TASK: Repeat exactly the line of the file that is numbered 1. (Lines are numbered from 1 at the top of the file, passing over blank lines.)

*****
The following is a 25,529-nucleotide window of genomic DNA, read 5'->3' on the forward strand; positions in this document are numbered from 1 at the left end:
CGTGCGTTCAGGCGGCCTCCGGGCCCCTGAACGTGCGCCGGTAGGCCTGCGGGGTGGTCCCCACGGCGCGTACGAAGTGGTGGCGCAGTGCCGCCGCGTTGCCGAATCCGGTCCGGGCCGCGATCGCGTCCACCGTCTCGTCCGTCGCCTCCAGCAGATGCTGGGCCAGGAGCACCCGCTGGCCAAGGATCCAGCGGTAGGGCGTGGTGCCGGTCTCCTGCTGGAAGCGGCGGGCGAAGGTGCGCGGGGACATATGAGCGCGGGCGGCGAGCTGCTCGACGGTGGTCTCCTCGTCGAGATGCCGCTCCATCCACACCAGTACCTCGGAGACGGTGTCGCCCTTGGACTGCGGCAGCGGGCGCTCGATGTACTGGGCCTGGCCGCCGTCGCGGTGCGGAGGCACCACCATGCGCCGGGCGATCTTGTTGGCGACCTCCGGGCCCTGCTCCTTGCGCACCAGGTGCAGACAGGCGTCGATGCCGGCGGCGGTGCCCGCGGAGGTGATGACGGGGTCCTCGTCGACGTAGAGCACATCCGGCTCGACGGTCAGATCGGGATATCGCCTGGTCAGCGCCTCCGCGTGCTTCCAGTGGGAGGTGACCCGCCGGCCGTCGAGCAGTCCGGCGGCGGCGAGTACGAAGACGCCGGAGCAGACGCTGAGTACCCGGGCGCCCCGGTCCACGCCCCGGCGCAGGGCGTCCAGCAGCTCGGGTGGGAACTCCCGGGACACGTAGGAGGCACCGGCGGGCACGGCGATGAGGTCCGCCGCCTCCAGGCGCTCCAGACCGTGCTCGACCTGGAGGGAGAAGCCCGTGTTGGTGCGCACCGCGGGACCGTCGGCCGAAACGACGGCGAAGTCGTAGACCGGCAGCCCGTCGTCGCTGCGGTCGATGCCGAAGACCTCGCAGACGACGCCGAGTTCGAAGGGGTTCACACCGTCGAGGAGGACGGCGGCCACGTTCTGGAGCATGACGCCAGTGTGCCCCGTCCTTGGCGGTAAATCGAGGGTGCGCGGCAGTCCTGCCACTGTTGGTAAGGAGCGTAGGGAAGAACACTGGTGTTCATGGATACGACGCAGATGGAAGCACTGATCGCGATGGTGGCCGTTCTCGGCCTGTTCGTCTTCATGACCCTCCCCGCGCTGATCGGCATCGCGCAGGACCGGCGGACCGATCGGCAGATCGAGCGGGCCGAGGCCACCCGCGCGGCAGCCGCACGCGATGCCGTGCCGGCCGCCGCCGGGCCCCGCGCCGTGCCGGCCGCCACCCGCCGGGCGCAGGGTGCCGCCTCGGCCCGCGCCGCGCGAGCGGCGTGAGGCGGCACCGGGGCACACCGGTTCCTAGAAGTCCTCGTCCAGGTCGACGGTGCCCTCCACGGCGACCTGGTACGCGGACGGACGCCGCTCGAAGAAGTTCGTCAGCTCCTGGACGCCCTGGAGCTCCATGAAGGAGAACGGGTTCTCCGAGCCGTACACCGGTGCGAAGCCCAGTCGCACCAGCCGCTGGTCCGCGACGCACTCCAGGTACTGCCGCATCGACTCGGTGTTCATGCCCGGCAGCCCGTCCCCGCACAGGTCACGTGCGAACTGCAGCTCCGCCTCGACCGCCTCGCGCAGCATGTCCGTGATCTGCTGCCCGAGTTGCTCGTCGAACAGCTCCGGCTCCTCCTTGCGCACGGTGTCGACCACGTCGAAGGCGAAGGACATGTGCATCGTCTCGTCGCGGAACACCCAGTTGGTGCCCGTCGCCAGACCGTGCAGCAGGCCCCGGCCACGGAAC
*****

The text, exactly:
The following is a 25,529-nucleotide window of genomic DNA, read 5'->3' on the forward strand; positions in this document are numbered from 1 at the left end: